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70s-era MLB team tried mind control

From the archives of 60 Minutes, a look back at Morley Safer's 1975 report on a bizarre strategy one pro baseball team used to gain an edge
70s-era MLB team tried mind control 04:08

As the Cincinnati Reds prepare to host the 86th annual MLB All-Star Game, 60 Minutes Overtime decided to take a look in the broadcast's archives to get into the spirit of summer baseball.

What we found is an odd July report from 1975 on just how far one major league team went to gain an edge. The story is Morley Safer's "Guru in the Dugout," and it shows the strategy the Chicago White Sox players implemented to overcome their shortcomings on the field: mind-control techniques.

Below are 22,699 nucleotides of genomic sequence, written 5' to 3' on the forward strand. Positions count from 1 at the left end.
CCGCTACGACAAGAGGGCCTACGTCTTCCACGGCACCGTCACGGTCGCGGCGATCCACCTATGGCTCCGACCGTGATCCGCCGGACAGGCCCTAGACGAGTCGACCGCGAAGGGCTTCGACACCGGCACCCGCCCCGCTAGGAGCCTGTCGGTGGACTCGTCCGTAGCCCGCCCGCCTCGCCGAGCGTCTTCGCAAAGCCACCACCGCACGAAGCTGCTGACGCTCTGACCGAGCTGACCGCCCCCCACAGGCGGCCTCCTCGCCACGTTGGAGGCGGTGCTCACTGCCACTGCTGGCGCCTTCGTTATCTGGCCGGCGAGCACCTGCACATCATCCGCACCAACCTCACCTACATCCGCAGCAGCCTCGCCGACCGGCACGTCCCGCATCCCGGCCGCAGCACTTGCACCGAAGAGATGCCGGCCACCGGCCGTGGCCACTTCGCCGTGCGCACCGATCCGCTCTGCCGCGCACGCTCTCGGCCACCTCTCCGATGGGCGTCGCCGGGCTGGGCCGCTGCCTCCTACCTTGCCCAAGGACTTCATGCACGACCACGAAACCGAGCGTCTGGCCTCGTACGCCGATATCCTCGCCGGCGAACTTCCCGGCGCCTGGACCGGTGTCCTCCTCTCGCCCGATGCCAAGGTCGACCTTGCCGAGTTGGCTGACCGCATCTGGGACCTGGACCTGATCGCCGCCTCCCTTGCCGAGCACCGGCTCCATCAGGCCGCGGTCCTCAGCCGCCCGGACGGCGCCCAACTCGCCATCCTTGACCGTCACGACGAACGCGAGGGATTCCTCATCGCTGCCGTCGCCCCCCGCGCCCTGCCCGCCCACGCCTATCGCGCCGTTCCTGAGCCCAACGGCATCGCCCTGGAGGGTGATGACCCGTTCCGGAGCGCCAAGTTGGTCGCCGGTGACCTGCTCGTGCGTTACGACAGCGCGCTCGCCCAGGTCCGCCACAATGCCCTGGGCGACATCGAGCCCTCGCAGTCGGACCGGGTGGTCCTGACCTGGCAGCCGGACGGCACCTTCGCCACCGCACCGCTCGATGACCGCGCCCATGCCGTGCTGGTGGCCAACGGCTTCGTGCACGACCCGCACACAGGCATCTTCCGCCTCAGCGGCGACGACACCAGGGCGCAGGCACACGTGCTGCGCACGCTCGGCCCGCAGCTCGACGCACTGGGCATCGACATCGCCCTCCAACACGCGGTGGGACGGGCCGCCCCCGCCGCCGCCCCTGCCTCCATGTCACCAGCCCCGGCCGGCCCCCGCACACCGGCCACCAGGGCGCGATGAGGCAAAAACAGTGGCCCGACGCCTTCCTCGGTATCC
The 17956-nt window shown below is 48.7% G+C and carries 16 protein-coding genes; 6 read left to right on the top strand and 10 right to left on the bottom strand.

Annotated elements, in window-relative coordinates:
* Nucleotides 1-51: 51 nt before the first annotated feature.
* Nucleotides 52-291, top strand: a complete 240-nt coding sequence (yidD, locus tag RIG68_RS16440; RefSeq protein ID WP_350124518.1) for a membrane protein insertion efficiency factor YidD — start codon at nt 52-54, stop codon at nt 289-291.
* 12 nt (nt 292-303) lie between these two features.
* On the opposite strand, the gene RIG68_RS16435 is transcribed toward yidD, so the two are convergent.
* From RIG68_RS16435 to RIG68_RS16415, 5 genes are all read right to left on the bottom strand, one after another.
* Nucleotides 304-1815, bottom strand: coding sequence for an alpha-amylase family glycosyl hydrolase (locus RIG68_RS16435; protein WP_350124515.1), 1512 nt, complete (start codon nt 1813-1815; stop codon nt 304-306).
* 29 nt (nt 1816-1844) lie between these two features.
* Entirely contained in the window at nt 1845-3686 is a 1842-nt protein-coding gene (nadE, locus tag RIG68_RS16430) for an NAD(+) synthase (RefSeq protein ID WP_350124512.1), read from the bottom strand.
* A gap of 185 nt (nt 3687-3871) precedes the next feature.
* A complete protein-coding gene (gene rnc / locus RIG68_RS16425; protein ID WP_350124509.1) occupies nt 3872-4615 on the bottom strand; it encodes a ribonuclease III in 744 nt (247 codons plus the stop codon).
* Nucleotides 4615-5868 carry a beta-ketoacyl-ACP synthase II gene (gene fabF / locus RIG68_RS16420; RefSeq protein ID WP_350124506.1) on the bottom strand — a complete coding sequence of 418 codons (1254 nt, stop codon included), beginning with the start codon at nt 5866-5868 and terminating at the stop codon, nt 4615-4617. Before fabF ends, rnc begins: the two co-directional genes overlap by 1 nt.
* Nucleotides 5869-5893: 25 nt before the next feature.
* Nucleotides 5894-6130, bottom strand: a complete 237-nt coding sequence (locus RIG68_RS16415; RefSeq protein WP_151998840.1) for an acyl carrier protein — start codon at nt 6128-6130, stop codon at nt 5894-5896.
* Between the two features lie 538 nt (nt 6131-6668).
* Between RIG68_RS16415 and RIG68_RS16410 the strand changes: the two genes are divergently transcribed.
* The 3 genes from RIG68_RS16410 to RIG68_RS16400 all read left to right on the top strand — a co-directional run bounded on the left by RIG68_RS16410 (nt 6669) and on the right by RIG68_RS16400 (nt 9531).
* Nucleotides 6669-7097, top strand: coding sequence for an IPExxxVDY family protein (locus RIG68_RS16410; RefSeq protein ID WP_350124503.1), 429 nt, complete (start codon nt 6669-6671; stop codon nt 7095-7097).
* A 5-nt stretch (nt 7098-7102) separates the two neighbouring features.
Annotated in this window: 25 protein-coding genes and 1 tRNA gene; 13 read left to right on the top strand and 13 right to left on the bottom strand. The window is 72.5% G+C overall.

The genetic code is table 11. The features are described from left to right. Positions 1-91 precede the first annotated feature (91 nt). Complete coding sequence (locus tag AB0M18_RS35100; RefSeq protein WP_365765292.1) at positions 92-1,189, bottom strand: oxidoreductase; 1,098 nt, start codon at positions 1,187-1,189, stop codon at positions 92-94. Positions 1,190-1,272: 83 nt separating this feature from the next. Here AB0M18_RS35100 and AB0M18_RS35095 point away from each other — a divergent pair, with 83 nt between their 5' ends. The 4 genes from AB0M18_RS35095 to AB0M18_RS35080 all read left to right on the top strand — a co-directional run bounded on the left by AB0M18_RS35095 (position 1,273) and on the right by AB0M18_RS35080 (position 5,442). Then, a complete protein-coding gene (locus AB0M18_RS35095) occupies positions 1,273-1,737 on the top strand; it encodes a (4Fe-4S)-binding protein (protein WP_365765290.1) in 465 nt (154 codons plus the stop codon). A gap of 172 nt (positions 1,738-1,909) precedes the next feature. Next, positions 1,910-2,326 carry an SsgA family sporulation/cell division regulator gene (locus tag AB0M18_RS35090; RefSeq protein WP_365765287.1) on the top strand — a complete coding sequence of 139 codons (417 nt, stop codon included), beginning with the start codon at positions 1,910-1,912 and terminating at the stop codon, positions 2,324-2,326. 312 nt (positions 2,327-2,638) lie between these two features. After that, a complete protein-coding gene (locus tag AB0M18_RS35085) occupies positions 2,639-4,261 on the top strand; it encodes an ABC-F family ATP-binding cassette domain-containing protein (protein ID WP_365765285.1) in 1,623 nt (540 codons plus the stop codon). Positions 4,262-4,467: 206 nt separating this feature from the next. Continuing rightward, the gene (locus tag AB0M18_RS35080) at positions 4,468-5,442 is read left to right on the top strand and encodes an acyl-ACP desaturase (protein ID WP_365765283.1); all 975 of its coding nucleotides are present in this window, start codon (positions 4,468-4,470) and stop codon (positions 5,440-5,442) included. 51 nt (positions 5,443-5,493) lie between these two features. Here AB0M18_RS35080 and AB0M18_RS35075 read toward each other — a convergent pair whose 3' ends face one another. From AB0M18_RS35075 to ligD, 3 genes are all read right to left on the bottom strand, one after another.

At the time, Las Vegas bookmakers had given the team the least chance of winning the American League pennant -- the longest odds possible: 60-to-1 against. So, instead of practicing harder, the Sox decided to hire a mind-control instructor to tap into the players' inner psyches.

At the team's training camp in Sarasota, Safer found players lying on the floor of a darkened room trying to "lower their brain waves." They were also instructed to bring their baseball bats and gloves to their foreheads in an attempt to become "one" with the equipment. On the field, they could be found meditating in an attempt to raise their batting averages.

In the report, Safer called the techniques "psychic mumbo jumbo," but he still walked away with an open mind:

"For a lot of these players, it does work, and the mere act of taking the course and becoming a believer seems to have given them that something extra they say you got to have to be a winner."

"Guru in the Dugout," produced by Jim Jackson and reported by Morley Safer, aired on 60 Minutes in July of 1975.

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